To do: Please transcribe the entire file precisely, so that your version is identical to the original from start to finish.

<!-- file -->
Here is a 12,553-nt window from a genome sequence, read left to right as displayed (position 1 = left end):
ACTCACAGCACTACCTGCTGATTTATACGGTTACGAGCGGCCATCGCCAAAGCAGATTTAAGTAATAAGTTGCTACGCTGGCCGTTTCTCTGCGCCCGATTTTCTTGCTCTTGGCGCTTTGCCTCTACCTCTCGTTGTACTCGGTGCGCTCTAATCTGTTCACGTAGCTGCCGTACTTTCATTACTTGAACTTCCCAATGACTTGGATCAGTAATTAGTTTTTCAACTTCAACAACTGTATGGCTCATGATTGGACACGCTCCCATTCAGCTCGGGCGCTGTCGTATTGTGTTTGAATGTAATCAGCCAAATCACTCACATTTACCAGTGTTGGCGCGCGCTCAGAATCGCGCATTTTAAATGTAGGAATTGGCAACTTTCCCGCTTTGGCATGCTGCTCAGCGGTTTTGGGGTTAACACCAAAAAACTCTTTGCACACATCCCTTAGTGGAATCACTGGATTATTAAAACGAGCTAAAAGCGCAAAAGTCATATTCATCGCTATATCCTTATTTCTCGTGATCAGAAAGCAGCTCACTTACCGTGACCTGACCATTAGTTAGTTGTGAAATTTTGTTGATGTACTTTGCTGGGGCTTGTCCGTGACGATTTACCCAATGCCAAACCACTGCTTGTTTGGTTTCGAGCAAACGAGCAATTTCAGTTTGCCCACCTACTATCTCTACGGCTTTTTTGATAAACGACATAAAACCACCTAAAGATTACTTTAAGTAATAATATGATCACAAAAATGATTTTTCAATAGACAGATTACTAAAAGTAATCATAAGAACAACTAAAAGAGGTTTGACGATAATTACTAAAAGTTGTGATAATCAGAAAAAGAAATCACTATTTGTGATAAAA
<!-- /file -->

Here is a 12,553-nt window from a genome sequence, read left to right as displayed (position 1 = left end):
ACTCACAGCACTACCTGCTGATTTATACGGTTACGAGCGGCCATCGCCAAAGCAGATTTAAGTAATAAGTTGCTACGCTGGCCGTTTCTCTGCGCCCGATTTTCTTGCTCTTGGCGCTTTGCCTCTACCTCTCGTTGTACTCGGTGCGCTCTAATCTGTTCACGTAGCTGCCGTACTTTCATTACTTGAACTTCCCAATGACTTGGATCAGTAATTAGTTTTTCAACTTCAACAACTGTATGGCTCATGATTGGACACGCTCCCATTCAGCTCGGGCGCTGTCGTATTGTGTTTGAATGTAATCAGCCAAATCACTCACATTTACCAGTGTTGGCGCGCGCTCAGAATCGCGCATTTTAAATGTAGGAATTGGCAACTTTCCCGCTTTGGCATGCTGCTCAGCGGTTTTGGGGTTAACACCAAAAAACTCTTTGCACACATCCCTTAGTGGAATCACTGGATTATTAAAACGAGCTAAAAGCGCAAAAGTCATATTCATCGCTATATCCTTATTTCTCGTGATCAGAAAGCAGCTCACTTACCGTGACCTGACCATTAGTTAGTTGTGAAATTTTGTTGATGTACTTTGCTGGGGCTTGTCCGTGACGATTTACCCAATGCCAAACCACTGCTTGTTTGGTTTCGAGCAAACGAGCAATTTCAGTTTGCCCACCTACTATCTCTACGGCTTTTTTGATAAACGACATAAAACCACCTAAAGATTACTTTAAGTAATAATATGATCACAAAAATGATTTTTCAATAGACAGATTACTAAAAGTAATCATAAGAACAACTAAAAGAGGTTTGACGATAATTACTAAAAGTTGTGATAATCAGAAAAAGAAATCACTATTTGTGATAAAA